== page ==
| Is Your Company an Asset or an Heirloom?
The current owners of family businesses eventually have to make a decision about the future ownership of the company.
- Will the business stay in the family?
- If it does, who is the heir apparent to lead it and do they have the skills, attitudes, and competencies to be successful?
- What do I do about other family members involved in the business?
- If there are no family members, do I sell to an outside buyer?
- Is an ESOP a possibility?
- Do I just shut it down and walk away?
There are no easy answers here. For some, the business is a legacy to pass on. To others, the business is part of the owner's retirement plan. Regardless, the decisions always carry a compelling emotional component about letting go of something the owner may have spent years building. The business may even be in its second, third, or fourth generation of family ownership. But sooner or later, the owner must decide whether the business is an asset or an heirloom.
Read the full article.
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|The Need for Nurturance|
by guest contributor Kalli Matsuhashi of Executive Confidante
Mark left his programming job at an Atlanta software firm six years ago. He had worked on a number of projects for clients in the medical field, and began to develop his own ideas for a bundle of programs that would be of particular interest to manufacturers of medical devices. He saw the Twin Cities as a good base for his newly formed company, and moved his young family to Minnesota. His wife Cindi was excited about the move, and decided to take time off from her career in advertising to help Mark and their two children settle in to their new life here.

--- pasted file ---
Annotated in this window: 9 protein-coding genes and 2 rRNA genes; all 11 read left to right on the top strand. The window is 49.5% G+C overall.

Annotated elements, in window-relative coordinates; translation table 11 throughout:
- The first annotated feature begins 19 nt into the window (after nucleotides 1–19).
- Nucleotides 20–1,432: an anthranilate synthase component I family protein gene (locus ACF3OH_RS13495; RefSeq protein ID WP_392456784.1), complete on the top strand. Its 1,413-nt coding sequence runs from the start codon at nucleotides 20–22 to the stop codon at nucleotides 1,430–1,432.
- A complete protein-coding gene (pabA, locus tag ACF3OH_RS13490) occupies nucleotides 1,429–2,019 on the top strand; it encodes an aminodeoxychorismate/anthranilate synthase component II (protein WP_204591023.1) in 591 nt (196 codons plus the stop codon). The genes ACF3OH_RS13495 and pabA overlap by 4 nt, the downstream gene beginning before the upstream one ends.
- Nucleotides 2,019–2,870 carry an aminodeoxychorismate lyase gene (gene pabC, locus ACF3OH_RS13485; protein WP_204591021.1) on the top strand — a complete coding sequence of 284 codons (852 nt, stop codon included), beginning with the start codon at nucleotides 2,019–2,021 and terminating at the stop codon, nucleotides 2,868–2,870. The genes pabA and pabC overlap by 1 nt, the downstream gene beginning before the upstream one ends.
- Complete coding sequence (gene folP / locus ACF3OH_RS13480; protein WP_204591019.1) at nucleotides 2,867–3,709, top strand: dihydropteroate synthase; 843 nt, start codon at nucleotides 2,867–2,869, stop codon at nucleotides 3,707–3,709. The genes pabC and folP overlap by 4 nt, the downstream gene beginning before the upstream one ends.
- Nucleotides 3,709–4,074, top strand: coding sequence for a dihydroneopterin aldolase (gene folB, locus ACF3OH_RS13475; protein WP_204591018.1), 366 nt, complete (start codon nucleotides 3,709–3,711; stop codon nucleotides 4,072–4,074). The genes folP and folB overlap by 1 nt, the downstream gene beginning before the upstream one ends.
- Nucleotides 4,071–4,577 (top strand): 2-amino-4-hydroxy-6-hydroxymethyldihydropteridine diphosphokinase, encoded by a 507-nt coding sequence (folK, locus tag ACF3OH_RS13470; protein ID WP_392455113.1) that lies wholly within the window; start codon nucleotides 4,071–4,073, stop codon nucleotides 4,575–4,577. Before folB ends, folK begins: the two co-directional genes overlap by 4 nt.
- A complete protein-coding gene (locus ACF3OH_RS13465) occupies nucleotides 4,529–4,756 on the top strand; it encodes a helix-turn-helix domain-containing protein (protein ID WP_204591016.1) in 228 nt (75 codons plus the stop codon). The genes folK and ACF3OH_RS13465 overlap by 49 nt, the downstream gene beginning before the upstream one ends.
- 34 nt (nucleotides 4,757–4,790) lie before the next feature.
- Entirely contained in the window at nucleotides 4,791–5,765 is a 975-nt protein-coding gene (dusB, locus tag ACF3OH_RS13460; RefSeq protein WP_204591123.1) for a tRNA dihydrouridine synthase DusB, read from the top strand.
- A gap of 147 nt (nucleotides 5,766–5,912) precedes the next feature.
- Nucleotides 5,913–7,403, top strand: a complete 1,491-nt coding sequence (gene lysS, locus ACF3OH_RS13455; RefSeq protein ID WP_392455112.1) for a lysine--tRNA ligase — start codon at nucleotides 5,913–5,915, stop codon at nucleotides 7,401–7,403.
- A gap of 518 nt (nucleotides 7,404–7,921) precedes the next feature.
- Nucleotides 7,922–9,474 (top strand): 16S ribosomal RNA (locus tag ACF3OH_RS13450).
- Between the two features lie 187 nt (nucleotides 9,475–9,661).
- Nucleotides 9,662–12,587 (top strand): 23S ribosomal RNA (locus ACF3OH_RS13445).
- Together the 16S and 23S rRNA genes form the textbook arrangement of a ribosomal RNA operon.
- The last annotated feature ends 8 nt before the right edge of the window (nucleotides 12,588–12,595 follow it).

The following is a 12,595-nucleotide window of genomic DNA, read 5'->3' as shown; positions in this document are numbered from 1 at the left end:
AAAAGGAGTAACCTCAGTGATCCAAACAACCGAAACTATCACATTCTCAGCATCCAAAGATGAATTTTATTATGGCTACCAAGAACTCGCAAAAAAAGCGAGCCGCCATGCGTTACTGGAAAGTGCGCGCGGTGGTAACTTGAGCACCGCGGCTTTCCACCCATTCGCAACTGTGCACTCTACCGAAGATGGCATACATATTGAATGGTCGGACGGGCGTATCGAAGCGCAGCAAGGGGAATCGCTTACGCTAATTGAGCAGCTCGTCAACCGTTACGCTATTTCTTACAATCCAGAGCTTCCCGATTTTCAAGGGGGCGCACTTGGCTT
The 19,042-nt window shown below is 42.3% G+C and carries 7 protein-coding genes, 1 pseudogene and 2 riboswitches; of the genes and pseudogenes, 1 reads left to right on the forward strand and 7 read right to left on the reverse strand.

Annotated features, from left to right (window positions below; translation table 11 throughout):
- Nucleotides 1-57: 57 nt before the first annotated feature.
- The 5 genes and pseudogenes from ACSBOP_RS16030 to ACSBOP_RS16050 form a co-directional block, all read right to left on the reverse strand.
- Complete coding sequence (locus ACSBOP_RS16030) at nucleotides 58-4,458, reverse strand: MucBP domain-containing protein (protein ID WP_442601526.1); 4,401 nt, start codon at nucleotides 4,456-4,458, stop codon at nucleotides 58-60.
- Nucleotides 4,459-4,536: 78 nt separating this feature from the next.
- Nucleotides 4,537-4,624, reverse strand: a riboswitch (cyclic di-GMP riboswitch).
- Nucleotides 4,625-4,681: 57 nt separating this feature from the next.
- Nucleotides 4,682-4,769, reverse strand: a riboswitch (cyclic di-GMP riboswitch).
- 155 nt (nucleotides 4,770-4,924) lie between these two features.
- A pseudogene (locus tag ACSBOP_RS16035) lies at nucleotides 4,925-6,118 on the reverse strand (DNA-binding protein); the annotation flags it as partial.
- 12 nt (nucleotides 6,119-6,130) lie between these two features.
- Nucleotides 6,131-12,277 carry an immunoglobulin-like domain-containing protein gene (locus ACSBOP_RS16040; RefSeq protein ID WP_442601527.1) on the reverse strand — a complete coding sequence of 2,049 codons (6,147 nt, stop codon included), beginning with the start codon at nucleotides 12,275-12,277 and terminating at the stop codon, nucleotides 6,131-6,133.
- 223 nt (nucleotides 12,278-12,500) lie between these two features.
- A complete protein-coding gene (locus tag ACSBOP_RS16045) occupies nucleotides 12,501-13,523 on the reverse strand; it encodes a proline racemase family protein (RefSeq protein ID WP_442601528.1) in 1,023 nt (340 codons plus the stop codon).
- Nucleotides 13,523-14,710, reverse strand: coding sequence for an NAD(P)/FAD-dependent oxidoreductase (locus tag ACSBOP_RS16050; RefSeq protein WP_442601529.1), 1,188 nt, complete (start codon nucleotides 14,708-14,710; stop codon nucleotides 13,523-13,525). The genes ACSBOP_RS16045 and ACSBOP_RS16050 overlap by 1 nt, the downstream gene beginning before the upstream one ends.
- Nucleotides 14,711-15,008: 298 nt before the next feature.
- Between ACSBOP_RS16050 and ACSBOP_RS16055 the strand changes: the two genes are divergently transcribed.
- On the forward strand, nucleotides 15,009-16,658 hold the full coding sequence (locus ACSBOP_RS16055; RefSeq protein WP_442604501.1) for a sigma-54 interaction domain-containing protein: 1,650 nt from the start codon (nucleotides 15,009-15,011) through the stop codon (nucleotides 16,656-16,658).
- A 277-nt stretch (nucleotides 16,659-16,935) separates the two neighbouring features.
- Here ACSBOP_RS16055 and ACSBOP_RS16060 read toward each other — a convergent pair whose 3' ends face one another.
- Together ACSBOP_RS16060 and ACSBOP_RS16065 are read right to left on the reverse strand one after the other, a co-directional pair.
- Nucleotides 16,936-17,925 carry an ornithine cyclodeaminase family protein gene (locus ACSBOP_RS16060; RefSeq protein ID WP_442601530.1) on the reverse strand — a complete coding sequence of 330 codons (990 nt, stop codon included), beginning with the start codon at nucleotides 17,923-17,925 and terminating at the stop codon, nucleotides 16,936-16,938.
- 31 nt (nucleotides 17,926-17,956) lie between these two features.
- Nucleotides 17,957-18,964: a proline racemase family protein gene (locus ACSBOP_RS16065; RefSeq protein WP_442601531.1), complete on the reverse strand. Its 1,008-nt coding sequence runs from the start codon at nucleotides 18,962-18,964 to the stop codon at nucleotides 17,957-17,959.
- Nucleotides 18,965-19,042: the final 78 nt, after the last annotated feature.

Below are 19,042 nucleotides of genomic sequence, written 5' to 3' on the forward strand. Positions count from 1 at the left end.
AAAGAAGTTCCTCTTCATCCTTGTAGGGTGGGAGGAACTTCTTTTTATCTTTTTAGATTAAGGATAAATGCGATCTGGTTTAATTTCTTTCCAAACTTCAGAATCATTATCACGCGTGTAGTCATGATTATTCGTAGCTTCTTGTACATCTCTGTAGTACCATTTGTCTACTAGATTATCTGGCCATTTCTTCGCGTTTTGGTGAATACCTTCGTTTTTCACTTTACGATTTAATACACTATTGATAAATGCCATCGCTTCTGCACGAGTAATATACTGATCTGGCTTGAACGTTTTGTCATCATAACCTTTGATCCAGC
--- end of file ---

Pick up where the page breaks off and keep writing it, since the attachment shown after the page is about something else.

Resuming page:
The early years were rocky, with frequent worries about financing, building the fledgling company's infrastructure, and hiring new people. Just as Mark would think that things had settled down, there was a need for more - more people, more funding, more marketing to support more growth. Mark was spending long days at the office, and when he was home, he wasn't truly present with Cindi and their two kids. Cindi complained, said she wanted more time with him. While Mark did want more time with his family, his job was a whirlwind of activity that was exciting and presented great opportunities for building personal wealth. His company was growing despite the hard economic times, and he took great pride in what he was achieving. When Cindi began talking about moving back to Atlanta, Mark was shocked. He knew she needed more from him, but he never thought his marriage was at risk.
What happens next??
|Read the full article.|
Kalli Matsuhashi is the owner of Executive Confidante (www.execconf.com), a company specializing in helping family businesses resolve conflicts. She can be reached at [email protected].
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